Who run the world? Girls.
Right now, 40% of businesses in the US are women-owned and by the end of today, 1,821 new ones will have set up shop. ShopKeep is proud to have surpassed this trend: 65% of the businesses using ShopKeep’s solutions are female founded.
Thankfully, more resources have been created to help women-owned businesses succeed. Whether you’re looking to connect with other women entrepreneurs, level up your leadership skills, or get funding, we’ve listed the best resources to take your business further:
Networking Opportunities and Educational Resources for Women-Owned Businesses
1. Small Business Administration (SBA)
If you’ve already searched for small business resources, you might have come across the SBA. With hundreds of free resources for entrepreneurs, the SBA serves as a hub for small businesses in all different stages of growth. Women entrepreneurs can check out the Office of Women’s Business Ownership for more tailored workshops, events, and advice.
2. National Women’s Business Council (NWBC)
The NWBC promotes and protects the interests of women-owned businesses by acting as the only independent advisory council to the US government. In addition to playing an influential role in small business laws and policies, the NWBC hosts a variety of business owner roundtables as well as free webinars every Wednesday.
3. National Association of Women Business Owners (NAWBO)
With chapters spanning across the United States, NAWBO is dedicated to bringing game-changing economic and leadership opportunities to women in business. In addition to joining a local chapter, members can access training resources on demand through NAWBO’s online resource library.
If you’re looking for a business mentor, look no further than SCORE. Home to the largest network of volunteer small business experts, SCORE arranges both virtual and in-person sessions with your ideal mentor. Thanks to generous funding from the Small Business Administration, all mentoring sessions scheduled through SCORE are completely free of charge.
5. International Association of Women
Members of the International Association of Women can connect directly with thousands of like-minded women business owners online, right from their home or workspace. Members can join location or industry-specific online networking groups, and attend virtual business development training and mentorship sessions.
6. Women’s Business Enterprise National Council (WBENC)
If you ever intend to make purchases from or partner with major corporations, or federal, state, or local government agencies, a WBENC certification can open doors to powerful partnerships. As the largest certifier of women-owned businesses, WBENC hosts networking events and conferences and also gives scholarships to several top business programs in the country.
7. Local resources
There might be plenty of opportunities to connect with women in your immediate area. Enter your zip code on the SBA’s Women’s Business Development Center locator, check out your local chamber of commerce or if you’re able to, pay a visit to networking hubs like The Wing or the AWE.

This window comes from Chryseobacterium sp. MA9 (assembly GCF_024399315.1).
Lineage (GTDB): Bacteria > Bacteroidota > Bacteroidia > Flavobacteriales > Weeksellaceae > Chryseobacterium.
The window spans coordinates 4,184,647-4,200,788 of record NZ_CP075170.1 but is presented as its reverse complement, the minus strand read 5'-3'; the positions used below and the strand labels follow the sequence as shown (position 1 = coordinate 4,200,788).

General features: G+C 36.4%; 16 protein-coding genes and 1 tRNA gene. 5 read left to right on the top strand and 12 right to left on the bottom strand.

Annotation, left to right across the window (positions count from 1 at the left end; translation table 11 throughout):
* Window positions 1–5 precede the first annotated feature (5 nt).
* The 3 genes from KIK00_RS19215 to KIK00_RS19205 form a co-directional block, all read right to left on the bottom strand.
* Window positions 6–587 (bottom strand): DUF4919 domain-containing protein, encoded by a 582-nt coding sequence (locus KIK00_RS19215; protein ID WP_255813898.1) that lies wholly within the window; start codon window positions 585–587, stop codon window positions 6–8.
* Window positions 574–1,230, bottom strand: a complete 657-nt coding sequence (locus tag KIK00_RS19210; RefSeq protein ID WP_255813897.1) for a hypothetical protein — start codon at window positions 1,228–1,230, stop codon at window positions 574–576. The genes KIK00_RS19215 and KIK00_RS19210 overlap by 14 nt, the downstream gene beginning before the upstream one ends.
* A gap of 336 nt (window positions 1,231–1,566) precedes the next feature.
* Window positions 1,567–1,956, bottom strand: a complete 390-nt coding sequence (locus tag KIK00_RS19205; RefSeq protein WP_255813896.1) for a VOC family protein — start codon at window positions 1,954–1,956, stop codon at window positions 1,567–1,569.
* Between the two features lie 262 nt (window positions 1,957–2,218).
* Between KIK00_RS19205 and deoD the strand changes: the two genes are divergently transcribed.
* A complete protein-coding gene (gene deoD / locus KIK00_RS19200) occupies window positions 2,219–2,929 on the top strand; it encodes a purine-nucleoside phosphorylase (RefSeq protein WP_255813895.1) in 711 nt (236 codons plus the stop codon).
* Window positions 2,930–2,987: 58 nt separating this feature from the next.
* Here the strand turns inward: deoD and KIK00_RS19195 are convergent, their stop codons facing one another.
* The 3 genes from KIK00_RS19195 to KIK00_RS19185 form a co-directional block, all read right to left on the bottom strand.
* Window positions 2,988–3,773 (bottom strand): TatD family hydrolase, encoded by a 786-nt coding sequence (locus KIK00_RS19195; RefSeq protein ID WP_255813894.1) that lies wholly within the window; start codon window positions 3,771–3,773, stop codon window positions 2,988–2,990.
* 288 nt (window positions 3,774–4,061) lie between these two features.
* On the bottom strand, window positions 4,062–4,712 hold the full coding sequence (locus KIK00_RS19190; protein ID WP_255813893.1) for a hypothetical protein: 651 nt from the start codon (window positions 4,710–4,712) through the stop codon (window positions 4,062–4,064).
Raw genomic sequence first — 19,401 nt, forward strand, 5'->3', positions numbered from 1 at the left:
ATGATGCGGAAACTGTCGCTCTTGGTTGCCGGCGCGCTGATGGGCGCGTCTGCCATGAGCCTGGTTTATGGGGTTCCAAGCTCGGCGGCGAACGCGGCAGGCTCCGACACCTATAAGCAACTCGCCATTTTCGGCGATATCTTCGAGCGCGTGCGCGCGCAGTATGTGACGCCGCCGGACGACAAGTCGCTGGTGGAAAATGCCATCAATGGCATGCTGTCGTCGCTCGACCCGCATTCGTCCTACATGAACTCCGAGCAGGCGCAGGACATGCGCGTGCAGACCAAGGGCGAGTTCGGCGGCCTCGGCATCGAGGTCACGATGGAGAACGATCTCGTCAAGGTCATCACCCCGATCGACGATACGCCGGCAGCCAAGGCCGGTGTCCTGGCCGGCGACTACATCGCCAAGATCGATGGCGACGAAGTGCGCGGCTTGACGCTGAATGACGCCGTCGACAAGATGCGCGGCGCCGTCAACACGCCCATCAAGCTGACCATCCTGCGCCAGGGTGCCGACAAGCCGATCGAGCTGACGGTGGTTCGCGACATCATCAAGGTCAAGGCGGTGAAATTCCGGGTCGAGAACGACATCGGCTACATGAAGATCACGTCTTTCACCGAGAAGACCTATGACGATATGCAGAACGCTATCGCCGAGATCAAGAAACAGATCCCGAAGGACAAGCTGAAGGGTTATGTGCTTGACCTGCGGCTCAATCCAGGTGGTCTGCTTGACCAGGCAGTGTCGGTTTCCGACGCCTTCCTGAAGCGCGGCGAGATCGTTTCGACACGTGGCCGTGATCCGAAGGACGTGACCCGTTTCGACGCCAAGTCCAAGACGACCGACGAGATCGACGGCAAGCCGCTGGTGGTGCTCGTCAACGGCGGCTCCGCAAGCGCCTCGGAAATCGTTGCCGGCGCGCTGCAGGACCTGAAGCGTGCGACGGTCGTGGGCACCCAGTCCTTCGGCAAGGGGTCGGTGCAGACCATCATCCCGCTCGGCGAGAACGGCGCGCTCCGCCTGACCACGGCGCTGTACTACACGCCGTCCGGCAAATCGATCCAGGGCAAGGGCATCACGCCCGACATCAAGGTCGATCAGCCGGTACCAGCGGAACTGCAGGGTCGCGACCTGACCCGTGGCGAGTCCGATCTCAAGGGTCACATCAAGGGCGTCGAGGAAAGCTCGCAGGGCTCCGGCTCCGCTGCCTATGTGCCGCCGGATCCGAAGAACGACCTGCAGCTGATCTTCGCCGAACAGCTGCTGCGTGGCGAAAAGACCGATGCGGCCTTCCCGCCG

Funding Resources for Women-Owned Businesses
Grants.gov is open to both men and women-owned businesses, but we felt it was worth including here because it holds a database of every federal grant available to small business owners. Before doing a deep dive through their listings, be sure to check to see if you qualify.
2. National Association for the Self-Employed Grants
Members of the NASE are eligible to apply for up to $4,000 to support the growth of their business. A new grant winner is chosen every month. If you’re an existing member, see how you can apply for next month’s grant.
4. Lines of credit
Unlike a small business loan, once a line of credit has been paid back, it resets. This flexibility allows you to continuously borrow as much you need for as long as you need. ValuePenguin has rated the best lines of credit for women in business to take advantage of.
5. Merchant Cash Advances
For financing opportunities beyond grants, loans, and credit, look to merchant cash advances. Although they sometimes get a bad rap, great ones do exist, like ShopKeep Capital.
6. SBA Loans
Traditional banks often deny loans to small business owners due to high risk. Getting an SBA-guaranteed loan reduces that risk and makes getting funded easier. The SBA also offers pre-loan advice and counseling so you can make the most informed decision possible.
7. Online lenders
Loans from online lenders are available to any small business owner, but statistically, women get approved for business loans at far lower rates than their male counterparts. Business.org has listed the best loan providers for women-owned businesses specifically, based on approval rates.
If you’re seeking under $50,000, applying for what’s known as a microloan may make more sense. Sites like Kiva, Grameen, and these others have been proven to give much-needed funding to women and minority-owned businesses.